“This is the first time we’ve used the Allen Telescope Array to look for relatively wide-band signals, a type of emission that is generally not considered in SETI searches,” said SETI Institute scientist Gerry Harp. 

Analysis of the Array data show no clear evidence for either type of signal between the frequencies of 1 and 10 GHz.  This rules out omnidirectional transmitters of approximately 100 times today’s total terrestrial energy usage in the case of the narrow-band signals, and ten million times that usage for broad band emissions. 

While these limits are relatively high – a fact due primarily to the large distance (>1400 light-years) of KIC 8462852 – one should note the following: (1) The required transmitter power for the narrow-band signals could be reduced enormously if the signal is being deliberately beamed in our direction.  (2) Microwave propulsion schemes would undoubtedly be beamed as well, and that would also reduce the minimum transmitter power necessary for detection by the Array. 

Finally, note that any society able to build a Dyson swarm would have access to energy at a level approaching 1027 watts.  Even omnidirectional transmitters would be detectable if only a tiny percentage of this energy were used for signaling.

“The history of astronomy tells us that every time we thought we had found a phenomenon due to the activities of extraterrestrials, we were wrong,” notes Institute astronomer Seth Shostak.  “But although it’s quite likely that this star’s strange behavior is due to nature, not aliens, it’s only prudent to check such things out.” 

Observations will continue, but so far no evidence of deliberately produced radio signals has been found in the direction of KIC 8462852.

This work can be found at

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Bill Borucki

MOUNTAIN VIEW — On October 15, the SETI Institute will award the 2015 Frank Drake Award for Innovation in SETI and Astrobiology Research to William Borucki, who was the Principal Investigator for NASA’s Kepler mission.  

Borucki will be honored for leading a team that conceived, designed, built and operated a space telescope that has detected dozens of possible Earth-size worlds situated in the habitable zone, the range of distances from a star where liquid water might exist on a planet’s surface.  Fifteen of these worlds have been verified and double that number await confirmation, although scientists do not know if they harbor life.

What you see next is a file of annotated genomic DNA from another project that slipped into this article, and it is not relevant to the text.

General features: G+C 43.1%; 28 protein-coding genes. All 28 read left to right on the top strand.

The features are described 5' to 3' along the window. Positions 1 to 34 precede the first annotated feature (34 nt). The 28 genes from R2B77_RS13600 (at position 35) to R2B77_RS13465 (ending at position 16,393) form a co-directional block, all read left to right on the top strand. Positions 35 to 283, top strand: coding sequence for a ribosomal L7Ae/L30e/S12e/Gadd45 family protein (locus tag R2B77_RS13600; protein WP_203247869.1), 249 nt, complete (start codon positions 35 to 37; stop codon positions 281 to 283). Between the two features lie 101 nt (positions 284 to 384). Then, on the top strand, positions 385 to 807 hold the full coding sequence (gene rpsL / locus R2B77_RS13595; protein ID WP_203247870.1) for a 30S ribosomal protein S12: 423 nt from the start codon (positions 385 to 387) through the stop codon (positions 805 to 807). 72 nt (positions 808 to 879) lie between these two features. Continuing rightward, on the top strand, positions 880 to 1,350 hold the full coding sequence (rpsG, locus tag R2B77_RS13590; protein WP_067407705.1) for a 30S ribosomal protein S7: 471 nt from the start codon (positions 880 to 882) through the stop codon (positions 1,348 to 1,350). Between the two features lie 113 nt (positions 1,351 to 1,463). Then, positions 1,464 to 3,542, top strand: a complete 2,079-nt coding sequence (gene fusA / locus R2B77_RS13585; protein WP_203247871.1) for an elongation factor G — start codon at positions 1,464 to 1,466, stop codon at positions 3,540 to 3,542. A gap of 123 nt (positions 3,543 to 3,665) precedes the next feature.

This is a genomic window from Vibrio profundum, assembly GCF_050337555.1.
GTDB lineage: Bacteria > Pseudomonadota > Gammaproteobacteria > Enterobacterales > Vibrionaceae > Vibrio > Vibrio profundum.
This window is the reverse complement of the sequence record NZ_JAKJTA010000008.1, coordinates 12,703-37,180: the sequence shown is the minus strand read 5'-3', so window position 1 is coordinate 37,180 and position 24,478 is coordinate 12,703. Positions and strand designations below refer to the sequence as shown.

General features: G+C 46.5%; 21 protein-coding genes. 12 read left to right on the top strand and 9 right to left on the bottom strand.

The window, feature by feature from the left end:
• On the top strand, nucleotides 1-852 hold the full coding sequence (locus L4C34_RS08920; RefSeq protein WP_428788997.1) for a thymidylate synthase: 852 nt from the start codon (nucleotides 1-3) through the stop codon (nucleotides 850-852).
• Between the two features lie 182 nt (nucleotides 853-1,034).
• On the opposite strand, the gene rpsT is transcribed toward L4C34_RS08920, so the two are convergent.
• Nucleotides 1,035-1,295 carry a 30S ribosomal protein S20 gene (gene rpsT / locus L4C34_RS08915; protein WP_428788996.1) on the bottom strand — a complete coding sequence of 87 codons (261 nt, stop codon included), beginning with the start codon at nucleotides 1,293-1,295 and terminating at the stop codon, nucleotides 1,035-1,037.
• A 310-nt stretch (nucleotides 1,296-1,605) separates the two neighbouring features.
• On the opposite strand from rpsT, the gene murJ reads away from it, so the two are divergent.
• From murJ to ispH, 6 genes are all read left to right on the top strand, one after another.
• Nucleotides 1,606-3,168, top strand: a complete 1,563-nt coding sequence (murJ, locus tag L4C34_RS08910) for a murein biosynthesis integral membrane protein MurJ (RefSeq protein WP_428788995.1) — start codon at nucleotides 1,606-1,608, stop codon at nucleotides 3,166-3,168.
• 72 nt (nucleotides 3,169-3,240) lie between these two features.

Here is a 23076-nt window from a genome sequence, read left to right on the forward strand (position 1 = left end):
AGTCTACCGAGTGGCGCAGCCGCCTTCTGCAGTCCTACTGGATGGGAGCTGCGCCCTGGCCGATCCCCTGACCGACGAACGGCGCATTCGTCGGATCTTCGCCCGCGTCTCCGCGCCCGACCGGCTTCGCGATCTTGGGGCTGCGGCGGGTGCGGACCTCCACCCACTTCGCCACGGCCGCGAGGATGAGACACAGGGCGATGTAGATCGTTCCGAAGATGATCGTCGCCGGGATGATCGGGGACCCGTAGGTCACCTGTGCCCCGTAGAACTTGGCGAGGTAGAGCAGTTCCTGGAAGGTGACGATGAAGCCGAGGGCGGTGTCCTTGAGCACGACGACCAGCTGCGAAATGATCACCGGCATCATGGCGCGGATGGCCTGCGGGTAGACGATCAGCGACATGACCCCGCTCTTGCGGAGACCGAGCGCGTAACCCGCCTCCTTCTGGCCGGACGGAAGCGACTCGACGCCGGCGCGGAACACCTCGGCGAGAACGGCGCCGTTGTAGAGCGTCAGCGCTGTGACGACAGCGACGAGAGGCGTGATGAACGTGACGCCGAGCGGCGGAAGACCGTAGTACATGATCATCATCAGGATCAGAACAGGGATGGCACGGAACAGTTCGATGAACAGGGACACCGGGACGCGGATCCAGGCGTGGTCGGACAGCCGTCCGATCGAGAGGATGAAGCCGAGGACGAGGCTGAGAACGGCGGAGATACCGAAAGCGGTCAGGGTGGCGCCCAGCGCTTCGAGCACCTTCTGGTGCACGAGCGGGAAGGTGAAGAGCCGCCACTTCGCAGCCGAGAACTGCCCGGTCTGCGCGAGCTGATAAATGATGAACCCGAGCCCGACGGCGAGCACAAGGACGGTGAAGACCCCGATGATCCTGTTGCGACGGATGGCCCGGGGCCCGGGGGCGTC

“The Frank Drake Award for Innovation in SETI and Life in the Universe Research honors distinguished contributors to the search for life beyond Earth,” said Bill Diamond, President and CEO of the SETI Institute.  “Awardees are chosen by a panel of scientists who are appointed by the SETI Institute Board of Trustees.  There are few developments more important to the quest for life beyond Earth than the new worlds discovered by the Kepler mission.”

In total, the Kepler mission has so far discovered more than one thousand confirmed exoplanets, and 3,600 additional candidates are awaiting verification.  More than half of all the known exoplanets have been found by this spacecraft.

Borucki is the third recipient of the Drake Award, which was launched in 2001 with a ceremony honoring its namesake.  Frank Drake conducted a pioneering search for signals from extraterrestrial intelligence in 1960, and a year later developed a simple equation that can be used to estimate the prevalence of technically sophisticated societies in the Milky Way.  

The award was also given to Charles Townes, a physicist who won the Nobel Prize for his work on developing the first masers and lasers.  Townes was also a champion of so-called optical SETI, a scheme in which mirror-and-lens telescopes are used to hunt for brief pulses of light that could be signals from other worlds.

“Kepler has been hugely successful in determining that there must be several billion terrestrial planets in the habitable zone of solar-like stars,” says Borucki.  “The knowledge that our galaxy is filled with planets, but that the SETI Program has not heard from anyone is intriguing; so which factor in the well-known Drake equation accounts for the missing communications?  Clearly, the continuation of the search is critical to understanding mankind’s position in the universe.”

Borucki, who has been a space scientist at NASA’s Ames Research Center since 1962, has degrees in physics from the University of Wisconsin, Madison, as well as a masters in meteorology from San Jose State University.  His early research helped to design the heat shields for the Apollo Mission re-entry vehicles.  He also measured lightning activity on other planets.

In the early 1980s, Borucki began to study the feasibility of detecting exoplanets using the so-called transit method.  This requires sensing the very slight (typically 0.01 percent for an Earth-size planet) dimming of a star that occurs as planet passes in front of it. Eventually, Borucki concluded that it would be possible to measure such slight dimming with an orbiting telescope. After years of persistent application to NASA, the Kepler spacecraft – designed to survey 150,000 stars – was launched in 2009.  It is arguably one of the most successful astronomical instruments of all time, and clearly relevant to SETI research because it addresses the question of what fraction of stars has habitable planets.

The award will be presented at a private function hosted by the SETI Institute.